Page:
• Fri
  • Apr 18, 2014
  • Updated: 2:48am

Funds ruling 'could spell the end for party politics'

PUBLISHED : Wednesday, 28 November, 2001, 12:00am
UPDATED : Wednesday, 28 November, 2001, 12:00am

A court ruling questioning funding arrangements between political parties and their election candidates could cripple the operations of parties, politicians and academics said yesterday.


Association for Democracy and People's Livelihood (ADPL) chairman Frederick Fung Kin-kee said Monday's judgment by District Court Judge Li Zong-er would have a serious impact on political parties.


He said most parties made donations or loans to candidates on the basis that they sought to influence which constituency they ran in. 'If what he says is correct, parties cannot operate any more,' Mr Fung said.


On Monday, Judge Li ruled the ADPL was not entitled to claim back $325,000 in funds from two former members because the money was illegally distributed. He said when the party sought to recover the money, it became clear it amounted to a loan, not a legal donation.


Judge Li also challenged the common practice of legislators making monthly contributions to their parties after being given funds for campaigning.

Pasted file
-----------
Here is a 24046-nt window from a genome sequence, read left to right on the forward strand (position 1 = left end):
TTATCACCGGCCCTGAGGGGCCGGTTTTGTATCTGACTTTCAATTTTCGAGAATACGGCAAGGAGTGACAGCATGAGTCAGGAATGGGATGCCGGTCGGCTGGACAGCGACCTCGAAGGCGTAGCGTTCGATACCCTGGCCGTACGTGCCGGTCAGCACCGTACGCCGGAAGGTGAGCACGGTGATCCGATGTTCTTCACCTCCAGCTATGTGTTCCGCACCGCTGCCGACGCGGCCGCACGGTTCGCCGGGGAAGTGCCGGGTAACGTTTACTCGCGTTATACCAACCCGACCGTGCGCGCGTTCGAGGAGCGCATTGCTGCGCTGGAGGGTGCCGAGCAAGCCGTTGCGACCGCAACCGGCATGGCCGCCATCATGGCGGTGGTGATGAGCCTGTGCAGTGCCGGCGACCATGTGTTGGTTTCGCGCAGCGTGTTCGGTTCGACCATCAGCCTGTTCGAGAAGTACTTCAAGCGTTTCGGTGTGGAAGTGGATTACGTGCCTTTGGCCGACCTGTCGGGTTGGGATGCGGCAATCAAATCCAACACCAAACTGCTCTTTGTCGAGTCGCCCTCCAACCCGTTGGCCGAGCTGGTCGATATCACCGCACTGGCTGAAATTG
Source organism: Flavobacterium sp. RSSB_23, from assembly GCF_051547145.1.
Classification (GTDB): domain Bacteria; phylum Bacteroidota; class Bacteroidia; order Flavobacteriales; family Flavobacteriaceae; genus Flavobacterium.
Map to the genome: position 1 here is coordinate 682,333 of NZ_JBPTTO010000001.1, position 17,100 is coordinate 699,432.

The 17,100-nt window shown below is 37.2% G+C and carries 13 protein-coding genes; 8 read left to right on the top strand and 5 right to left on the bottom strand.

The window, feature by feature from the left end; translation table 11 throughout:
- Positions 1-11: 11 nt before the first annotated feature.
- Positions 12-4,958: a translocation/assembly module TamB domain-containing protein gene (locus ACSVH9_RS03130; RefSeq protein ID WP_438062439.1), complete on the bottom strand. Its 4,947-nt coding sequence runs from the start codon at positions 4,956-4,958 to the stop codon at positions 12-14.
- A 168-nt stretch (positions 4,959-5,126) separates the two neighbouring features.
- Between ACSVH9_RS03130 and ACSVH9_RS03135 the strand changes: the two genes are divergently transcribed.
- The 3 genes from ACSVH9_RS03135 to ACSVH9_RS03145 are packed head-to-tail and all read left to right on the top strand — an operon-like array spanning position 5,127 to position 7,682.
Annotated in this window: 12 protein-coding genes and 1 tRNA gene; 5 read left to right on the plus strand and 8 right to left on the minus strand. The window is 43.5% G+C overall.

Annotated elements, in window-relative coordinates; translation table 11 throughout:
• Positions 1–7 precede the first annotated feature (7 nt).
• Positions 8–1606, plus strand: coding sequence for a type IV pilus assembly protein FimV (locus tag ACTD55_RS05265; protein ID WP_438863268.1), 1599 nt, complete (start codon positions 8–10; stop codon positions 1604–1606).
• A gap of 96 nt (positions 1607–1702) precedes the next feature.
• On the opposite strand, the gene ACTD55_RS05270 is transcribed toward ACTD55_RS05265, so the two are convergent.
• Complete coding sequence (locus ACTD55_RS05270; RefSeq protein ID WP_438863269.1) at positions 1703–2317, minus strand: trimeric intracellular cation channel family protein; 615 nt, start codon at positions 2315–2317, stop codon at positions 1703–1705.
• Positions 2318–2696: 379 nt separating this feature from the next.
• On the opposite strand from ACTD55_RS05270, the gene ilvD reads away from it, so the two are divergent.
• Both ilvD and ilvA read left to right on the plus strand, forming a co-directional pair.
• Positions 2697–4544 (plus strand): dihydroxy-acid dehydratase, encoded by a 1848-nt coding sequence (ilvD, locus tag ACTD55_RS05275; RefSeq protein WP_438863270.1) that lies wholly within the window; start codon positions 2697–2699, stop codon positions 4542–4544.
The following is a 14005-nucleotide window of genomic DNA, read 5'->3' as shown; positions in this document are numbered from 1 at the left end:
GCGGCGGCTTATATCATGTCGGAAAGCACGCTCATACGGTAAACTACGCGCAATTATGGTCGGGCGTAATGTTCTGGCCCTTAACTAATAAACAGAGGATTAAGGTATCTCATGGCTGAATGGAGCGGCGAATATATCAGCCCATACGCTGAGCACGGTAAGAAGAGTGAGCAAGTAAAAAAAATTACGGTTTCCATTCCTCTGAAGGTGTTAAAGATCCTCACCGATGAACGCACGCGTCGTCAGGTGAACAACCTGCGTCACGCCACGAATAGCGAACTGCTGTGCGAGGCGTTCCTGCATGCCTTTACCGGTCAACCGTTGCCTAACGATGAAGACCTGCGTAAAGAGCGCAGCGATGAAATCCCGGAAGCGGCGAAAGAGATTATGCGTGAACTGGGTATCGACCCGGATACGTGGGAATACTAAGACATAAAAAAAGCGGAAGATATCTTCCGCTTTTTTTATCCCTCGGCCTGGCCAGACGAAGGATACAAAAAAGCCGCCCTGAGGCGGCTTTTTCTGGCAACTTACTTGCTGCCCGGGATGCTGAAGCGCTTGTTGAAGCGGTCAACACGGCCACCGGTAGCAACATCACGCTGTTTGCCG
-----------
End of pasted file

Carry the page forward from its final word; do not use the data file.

The ADPL is seeking advice on whether to appeal.


Ivan Choy Chi-keung, City University's applied social studies lecturer, said the problem arose because the Government had not given due recognition to political parties when drafting electoral laws. He believed pro-democracy parties without much money would be affected most if they could only give donations rather than loans to candidates.


A solicitor with political affiliations said parties could still finance candidates if they were not forced to make monthly contributions: 'I think in future, parties can only say the money is a donation rather than a loan. They may require the candidates to repay the money in some way, but there is nothing they can do if the candidates refuse.'


Democrat vice-chairman Lee Wing-tat said the party was studying the judgment to see if arrangements should be reviewed. A spokesman for the Constitutional Affairs Bureau said officials were studying the judgment.


The Independent Commission Against Corruption said it would seek more details about the case from the Department of Justice.


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